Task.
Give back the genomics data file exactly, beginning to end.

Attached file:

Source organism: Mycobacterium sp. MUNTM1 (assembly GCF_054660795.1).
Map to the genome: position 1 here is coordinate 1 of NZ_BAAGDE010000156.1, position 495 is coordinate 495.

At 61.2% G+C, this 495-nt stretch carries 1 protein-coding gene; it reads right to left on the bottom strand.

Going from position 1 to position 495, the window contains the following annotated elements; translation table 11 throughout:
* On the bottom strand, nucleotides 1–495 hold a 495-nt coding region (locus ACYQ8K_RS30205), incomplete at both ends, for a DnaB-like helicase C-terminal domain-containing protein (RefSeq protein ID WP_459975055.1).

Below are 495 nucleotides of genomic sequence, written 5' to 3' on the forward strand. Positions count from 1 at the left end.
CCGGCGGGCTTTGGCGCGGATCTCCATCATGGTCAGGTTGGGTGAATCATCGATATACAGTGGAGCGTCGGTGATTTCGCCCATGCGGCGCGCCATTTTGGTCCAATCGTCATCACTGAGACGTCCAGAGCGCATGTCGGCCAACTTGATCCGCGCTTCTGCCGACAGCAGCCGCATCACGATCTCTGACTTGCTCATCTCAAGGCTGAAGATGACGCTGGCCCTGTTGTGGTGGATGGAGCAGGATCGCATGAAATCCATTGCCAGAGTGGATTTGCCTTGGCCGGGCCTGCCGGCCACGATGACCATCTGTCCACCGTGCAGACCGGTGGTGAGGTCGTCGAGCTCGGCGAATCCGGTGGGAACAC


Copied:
Source organism: Mycobacterium sp. MUNTM1 (assembly GCF_054660795.1).
Map to the genome: position 1 here is coordinate 1 of NZ_BAAGDE010000156.1, position 495 is coordinate 495.

At 61.2% G+C, this 495-nt stretch carries 1 protein-coding gene; it reads right to left on the bottom strand.

Going from position 1 to position 495, the window contains the following annotated elements; translation table 11 throughout:
* On the bottom strand, nucleotides 1–495 hold a 495-nt coding region (locus ACYQ8K_RS30205), incomplete at both ends, for a DnaB-like helicase C-terminal domain-containing protein (RefSeq protein ID WP_459975055.1).

Below are 495 nucleotides of genomic sequence, written 5' to 3' on the forward strand. Positions count from 1 at the left end.
CCGGCGGGCTTTGGCGCGGATCTCCATCATGGTCAGGTTGGGTGAATCATCGATATACAGTGGAGCGTCGGTGATTTCGCCCATGCGGCGCGCCATTTTGGTCCAATCGTCATCACTGAGACGTCCAGAGCGCATGTCGGCCAACTTGATCCGCGCTTCTGCCGACAGCAGCCGCATCACGATCTCTGACTTGCTCATCTCAAGGCTGAAGATGACGCTGGCCCTGTTGTGGTGGATGGAGCAGGATCGCATGAAATCCATTGCCAGAGTGGATTTGCCTTGGCCGGGCCTGCCGGCCACGATGACCATCTGTCCACCGTGCAGACCGGTGGTGAGGTCGTCGAGCTCGGCGAATCCGGTGGGAACAC